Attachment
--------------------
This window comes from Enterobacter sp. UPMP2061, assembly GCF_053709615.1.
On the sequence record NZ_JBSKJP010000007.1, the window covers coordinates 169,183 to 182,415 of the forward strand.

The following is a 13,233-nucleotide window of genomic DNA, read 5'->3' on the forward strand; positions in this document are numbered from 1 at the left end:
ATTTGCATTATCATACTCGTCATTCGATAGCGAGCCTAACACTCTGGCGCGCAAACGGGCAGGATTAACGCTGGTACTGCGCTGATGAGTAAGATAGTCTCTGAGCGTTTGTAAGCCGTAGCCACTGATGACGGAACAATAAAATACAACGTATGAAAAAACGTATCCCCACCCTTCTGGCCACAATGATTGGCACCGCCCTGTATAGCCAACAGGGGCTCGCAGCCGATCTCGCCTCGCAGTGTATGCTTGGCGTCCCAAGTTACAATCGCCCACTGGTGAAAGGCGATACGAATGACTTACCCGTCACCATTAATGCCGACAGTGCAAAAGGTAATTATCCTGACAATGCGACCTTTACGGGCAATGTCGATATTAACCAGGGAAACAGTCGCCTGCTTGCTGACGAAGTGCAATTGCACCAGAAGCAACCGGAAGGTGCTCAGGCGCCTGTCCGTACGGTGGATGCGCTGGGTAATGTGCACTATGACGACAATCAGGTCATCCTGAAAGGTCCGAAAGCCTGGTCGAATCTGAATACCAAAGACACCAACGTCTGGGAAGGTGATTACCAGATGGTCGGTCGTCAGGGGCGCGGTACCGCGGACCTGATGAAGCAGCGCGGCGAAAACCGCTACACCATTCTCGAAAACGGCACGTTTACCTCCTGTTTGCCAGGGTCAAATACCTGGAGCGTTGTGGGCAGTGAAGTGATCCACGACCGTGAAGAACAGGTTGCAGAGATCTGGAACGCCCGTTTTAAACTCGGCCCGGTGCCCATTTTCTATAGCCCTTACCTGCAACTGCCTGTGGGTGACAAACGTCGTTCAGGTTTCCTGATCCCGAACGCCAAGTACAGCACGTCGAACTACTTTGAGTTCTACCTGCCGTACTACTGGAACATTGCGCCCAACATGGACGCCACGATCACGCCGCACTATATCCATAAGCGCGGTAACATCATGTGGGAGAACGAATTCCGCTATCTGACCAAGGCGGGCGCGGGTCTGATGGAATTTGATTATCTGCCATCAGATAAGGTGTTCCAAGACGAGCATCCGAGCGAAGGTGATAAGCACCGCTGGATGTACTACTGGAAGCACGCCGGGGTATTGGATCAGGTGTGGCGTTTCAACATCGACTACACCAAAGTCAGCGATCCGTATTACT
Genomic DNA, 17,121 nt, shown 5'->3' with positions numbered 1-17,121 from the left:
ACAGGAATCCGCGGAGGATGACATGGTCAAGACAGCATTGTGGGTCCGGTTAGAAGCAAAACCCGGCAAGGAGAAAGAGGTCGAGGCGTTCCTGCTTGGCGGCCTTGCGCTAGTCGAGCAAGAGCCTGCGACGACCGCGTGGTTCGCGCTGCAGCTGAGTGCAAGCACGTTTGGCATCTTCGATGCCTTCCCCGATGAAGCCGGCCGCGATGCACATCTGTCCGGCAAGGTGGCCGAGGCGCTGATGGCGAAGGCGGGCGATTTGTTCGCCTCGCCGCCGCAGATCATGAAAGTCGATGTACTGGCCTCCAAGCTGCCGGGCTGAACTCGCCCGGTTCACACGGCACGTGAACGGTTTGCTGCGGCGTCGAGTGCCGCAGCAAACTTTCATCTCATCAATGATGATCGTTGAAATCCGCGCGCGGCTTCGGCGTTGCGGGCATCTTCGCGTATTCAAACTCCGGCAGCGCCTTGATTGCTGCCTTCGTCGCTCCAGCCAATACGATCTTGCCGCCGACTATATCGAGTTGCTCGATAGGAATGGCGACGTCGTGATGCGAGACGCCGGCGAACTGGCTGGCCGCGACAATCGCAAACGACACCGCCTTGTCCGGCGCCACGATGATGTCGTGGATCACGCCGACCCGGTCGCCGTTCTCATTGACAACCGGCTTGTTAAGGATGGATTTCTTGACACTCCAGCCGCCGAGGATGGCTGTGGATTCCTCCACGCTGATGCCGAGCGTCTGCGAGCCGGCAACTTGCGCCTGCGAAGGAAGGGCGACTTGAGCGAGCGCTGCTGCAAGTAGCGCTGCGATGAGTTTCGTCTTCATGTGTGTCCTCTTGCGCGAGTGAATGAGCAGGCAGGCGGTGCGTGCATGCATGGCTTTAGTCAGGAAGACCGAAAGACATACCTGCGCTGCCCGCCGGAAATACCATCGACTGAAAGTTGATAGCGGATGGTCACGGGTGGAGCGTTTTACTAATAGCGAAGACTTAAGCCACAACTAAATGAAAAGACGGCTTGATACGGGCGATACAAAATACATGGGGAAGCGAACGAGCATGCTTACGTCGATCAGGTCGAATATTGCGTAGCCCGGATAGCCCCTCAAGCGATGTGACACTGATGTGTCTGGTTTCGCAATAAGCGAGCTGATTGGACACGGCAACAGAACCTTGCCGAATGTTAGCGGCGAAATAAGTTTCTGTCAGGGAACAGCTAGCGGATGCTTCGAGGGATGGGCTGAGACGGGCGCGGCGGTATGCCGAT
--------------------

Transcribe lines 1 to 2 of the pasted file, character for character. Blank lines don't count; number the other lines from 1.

This window comes from Enterobacter sp. UPMP2061, assembly GCF_053709615.1.
On the sequence record NZ_JBSKJP010000007.1, the window covers coordinates 169,183 to 182,415 of the forward strand.